Solar Wind & Hydro

Discussion in 'Creating and Using Electricity' started by Tom Williams, Jan 28, 2018.

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  1. Tom Williams

    Tom Williams Moderator Staff Member
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    Our first way to charge our bsttries was a hydro i ade myself a wheel lace in the stream turned a generator off a old chevy tuck it stil is working later we added a cheap harbour freight kit of 80 watts it too is still in use few years ago a wind turbine from northern tool company was added it allso is still in usewe allways have power te stream flows the wind blows now the solar works but the other two are our major power supplies as they work 24-7 the solar works weather permitting placeing all your power needs in one supply is a mistake cost of set ups are very affordable now in all the ways we use harbour freight now has 100 watt kits very affordable wind turbines can be got for nder 70 dollars and hydro is easy home made manyvideos on you tube show these and a google search will give you detailed plans. A small protable generator with a can of fuel will give you ower anywhere this can be used to backfeed systems to get fuel out of tanks to refresh you supply for awhile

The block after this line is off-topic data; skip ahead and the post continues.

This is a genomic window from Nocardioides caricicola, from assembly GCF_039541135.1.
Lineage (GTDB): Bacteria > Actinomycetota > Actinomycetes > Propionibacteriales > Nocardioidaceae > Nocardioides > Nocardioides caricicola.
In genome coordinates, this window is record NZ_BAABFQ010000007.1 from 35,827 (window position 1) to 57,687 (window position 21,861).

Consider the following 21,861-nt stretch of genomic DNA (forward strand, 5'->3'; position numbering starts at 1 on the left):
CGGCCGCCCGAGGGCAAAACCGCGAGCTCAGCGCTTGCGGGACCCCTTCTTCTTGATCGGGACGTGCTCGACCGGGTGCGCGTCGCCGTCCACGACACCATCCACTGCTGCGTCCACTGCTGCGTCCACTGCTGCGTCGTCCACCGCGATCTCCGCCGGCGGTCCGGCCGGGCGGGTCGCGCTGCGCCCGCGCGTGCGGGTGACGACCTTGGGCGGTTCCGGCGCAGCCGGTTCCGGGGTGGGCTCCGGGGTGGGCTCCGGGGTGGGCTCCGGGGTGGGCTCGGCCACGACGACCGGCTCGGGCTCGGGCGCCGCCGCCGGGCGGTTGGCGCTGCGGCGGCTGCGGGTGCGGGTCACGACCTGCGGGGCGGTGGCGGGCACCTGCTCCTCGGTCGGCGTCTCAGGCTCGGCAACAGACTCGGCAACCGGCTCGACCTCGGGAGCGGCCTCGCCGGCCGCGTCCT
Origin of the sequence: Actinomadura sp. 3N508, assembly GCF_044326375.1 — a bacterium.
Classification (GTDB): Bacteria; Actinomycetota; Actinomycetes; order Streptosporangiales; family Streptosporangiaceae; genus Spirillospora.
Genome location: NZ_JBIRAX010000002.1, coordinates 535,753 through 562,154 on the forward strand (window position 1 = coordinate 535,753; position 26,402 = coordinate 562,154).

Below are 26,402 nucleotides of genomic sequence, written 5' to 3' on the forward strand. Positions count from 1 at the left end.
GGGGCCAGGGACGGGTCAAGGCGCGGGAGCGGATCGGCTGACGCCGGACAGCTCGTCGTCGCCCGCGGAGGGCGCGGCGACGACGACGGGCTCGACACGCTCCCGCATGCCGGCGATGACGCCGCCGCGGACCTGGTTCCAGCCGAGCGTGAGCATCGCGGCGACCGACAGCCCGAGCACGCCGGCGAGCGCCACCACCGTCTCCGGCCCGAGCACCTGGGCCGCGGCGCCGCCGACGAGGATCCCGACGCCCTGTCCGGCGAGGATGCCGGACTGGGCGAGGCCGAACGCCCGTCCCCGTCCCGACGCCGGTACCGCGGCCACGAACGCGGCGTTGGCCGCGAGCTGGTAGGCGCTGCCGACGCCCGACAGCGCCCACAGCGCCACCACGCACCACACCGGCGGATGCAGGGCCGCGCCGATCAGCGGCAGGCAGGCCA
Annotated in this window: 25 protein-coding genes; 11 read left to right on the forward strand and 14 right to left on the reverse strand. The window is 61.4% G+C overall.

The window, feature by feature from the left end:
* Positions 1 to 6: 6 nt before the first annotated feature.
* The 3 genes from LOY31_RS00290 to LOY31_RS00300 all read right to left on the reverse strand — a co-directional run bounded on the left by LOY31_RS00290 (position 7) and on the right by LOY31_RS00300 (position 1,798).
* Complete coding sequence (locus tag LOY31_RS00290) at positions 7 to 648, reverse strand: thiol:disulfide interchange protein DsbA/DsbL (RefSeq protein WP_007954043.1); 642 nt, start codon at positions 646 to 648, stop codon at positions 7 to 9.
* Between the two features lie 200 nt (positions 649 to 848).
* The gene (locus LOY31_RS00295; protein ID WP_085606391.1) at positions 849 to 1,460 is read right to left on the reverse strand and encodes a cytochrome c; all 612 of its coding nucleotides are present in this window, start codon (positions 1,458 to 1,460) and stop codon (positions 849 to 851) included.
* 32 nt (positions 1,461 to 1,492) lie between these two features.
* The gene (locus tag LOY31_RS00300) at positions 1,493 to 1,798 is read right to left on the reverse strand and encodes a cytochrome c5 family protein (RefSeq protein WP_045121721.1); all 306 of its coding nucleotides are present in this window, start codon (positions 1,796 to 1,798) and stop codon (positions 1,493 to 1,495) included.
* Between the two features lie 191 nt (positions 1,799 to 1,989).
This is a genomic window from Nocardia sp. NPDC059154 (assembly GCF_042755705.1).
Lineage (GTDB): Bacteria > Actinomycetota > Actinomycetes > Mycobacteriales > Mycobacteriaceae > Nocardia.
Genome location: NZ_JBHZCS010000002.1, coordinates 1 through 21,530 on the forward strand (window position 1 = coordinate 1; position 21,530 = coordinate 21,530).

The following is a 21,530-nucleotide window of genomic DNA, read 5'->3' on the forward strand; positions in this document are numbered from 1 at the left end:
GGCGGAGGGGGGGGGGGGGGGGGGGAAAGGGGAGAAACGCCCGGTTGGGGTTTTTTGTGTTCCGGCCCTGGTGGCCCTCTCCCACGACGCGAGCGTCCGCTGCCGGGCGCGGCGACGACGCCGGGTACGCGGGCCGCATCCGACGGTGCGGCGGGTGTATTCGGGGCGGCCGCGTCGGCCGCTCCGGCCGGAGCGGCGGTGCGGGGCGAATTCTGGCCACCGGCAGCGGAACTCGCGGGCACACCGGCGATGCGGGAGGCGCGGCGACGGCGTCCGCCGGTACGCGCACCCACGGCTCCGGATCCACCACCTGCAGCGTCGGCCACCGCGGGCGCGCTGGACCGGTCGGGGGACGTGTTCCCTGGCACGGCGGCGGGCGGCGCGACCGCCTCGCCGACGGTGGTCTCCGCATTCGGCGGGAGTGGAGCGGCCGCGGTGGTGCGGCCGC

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  2. Prairie Dog

    Prairie Dog Expert Member
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    I agree, a multi sourced charging system utilizing hydro, solar and wind provides a stabile supply of usable electrical energy. Each with advantages and disadvantages to varying degrees. With hydro you can "dial" your production in to match your usage by understanding the variables in the system. This could allow you to operate a system with much fewer or no batteries. Solar and wind, especially when used together, are an excellent method to charge a battery bank. Using all three would allow a "zoned" type of generation. For example, hydro for known full time power usage such as refridgeration, heat pumps, water pumps, key lighting. The solar/wind/ battery system could then be used for intemitent usage such as operation of electric hand tools, secondary lighting, radio/computer, battery chatging for portable equipment. I also agree that this can be done very inexpensively if you take the time to learn. If the intent is to "replace" the existing grid to maintain your lifestyle, without major investment in equipment that most of us could not independantly maintain, I believe that would be an unrealistic objective or use in a survival situation.
    Nice article, thanks for submitting it.
    Prairie Dog
     
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